PSA group accused of using emissions of a cheat software two million cars

The PSA Group, the parent company of Peugeot, Citroën and DS, has been accused of the illegal use of broadcasts of cheating software in Euro 5-spec diesel vehicles.

According to reports published in the French newspaper le Monde, “at least” 1,914,965 diesel vehicles could be affected by the software.

If the value is true, the PSA could be subject to fines totalling nearly € 5 billion. It would be embroil PSA in a diesel emissions the scandal that came to light in 2015 with Volkswagen Dieselgate case.

The claims against SAP are published in a report of the European Union directorate general for competition, consumption and fraud prevention. PSA said that it had not already had access to the report and that it was therefore unable to respond to specific requests.

“[PSA] is in conformity with the regulations in all the countries where it operates and its vehicles have never been equipped with software or systems that allow to detect the tests of compliance, and enable a pollutant treatment device that would be inactive during use by customers,” the company said in an official statement.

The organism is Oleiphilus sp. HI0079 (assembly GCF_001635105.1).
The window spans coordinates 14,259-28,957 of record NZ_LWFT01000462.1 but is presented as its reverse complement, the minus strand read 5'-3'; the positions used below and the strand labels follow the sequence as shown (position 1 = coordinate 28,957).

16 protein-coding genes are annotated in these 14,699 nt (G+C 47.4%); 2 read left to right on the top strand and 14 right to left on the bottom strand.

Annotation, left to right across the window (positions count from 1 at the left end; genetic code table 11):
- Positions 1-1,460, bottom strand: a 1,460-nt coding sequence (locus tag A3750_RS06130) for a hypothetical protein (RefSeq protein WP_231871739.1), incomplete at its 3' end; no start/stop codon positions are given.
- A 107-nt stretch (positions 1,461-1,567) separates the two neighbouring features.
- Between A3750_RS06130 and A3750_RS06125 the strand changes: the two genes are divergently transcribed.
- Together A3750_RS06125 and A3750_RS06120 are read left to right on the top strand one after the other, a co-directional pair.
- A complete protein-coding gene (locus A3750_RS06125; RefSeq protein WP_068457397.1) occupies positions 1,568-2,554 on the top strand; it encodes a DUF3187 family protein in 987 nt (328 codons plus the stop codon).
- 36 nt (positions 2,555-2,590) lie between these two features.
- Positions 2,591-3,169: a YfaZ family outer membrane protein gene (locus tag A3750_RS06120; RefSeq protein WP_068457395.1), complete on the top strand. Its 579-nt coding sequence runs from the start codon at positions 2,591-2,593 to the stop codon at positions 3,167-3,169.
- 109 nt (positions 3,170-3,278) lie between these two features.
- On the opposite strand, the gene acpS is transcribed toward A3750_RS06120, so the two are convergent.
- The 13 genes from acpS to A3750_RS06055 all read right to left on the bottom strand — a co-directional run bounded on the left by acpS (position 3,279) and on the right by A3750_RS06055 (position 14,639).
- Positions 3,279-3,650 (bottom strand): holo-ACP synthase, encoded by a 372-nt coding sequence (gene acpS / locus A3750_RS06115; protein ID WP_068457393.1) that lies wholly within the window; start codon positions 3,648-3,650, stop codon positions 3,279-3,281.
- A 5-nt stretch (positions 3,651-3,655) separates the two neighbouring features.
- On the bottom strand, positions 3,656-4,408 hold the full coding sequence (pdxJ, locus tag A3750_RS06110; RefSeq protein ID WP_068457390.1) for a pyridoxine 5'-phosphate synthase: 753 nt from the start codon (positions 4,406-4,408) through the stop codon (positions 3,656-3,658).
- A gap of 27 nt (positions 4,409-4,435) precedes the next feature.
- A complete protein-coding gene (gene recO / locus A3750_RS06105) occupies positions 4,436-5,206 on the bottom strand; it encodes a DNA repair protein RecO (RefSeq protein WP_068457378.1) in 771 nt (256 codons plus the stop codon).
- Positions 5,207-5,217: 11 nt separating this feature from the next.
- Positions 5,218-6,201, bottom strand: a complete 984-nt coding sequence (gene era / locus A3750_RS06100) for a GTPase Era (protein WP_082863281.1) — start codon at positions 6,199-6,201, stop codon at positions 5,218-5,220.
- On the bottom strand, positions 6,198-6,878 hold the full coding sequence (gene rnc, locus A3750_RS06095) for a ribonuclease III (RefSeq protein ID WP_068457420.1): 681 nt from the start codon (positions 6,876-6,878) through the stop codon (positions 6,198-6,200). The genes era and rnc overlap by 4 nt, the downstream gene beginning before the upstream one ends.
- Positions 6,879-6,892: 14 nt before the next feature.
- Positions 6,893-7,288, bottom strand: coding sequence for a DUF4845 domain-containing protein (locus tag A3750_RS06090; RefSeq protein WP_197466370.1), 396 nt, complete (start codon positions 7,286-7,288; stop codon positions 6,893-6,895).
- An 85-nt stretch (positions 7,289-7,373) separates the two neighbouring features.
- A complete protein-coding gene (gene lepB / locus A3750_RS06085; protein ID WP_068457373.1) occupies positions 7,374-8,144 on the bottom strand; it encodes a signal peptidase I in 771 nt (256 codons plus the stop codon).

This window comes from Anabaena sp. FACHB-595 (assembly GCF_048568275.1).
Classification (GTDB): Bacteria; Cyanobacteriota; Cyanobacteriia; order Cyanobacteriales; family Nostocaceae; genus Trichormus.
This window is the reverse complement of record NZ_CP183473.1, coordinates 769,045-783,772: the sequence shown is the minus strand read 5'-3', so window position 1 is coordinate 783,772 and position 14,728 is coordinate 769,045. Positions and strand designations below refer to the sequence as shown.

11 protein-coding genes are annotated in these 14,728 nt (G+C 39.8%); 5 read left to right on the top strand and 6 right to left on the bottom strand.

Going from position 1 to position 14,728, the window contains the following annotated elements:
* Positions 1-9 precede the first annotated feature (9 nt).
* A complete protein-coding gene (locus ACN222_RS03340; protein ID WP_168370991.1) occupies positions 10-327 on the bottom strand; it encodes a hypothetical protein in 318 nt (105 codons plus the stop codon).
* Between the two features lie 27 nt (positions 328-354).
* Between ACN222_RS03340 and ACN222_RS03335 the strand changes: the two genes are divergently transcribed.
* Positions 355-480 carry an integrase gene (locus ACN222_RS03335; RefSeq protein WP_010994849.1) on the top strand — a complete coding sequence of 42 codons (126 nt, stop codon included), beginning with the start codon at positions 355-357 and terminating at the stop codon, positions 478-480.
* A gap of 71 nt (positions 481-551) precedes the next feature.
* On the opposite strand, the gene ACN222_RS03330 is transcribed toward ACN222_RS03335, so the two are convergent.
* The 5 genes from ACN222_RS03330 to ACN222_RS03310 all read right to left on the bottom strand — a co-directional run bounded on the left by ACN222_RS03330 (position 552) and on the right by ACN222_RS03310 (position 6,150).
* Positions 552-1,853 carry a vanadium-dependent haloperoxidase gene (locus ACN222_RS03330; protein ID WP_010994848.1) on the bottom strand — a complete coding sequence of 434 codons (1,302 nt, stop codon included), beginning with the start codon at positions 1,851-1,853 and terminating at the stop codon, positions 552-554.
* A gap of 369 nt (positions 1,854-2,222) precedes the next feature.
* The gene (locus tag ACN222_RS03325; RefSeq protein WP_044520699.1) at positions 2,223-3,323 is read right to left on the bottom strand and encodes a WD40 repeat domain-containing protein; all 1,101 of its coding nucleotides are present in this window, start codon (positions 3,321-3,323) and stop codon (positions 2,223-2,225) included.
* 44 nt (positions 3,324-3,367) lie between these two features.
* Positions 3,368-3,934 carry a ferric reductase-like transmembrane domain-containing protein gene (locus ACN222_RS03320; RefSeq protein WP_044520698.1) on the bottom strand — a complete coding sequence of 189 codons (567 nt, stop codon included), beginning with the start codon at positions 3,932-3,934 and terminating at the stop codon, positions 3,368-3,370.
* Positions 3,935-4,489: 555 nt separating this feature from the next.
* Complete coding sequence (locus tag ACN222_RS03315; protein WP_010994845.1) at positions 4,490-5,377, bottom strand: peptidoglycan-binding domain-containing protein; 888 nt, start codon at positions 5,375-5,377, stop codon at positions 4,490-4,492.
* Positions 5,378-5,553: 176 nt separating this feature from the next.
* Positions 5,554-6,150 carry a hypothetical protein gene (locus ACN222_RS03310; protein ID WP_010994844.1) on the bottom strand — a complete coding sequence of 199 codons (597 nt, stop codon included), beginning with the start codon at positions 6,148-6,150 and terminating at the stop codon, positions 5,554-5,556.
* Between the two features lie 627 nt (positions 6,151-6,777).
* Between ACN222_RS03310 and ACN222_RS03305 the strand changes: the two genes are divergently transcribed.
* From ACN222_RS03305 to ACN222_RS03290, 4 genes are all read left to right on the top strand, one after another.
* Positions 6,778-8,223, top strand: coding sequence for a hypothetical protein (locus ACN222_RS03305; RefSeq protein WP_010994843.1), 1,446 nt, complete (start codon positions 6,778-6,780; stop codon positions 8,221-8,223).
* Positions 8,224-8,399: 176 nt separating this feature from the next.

“[The PSA] is the only automobile manufacturer worldwide to have implemented a total transparency regarding consumption and the CO2 emissions of its models in real conditions of use. This approach will be extended to emissions of nitrogen oxides by the end of 2017. The results of the 400 measures covering 60 models (80% of European sales) are available on the brands website.”

PSA has reserved the right to file a complaint for breach of confidentiality.

More content:

PSA buying Opel and Vauxhall ended

Volkswagen will repair the problems caused by Dieselgate fix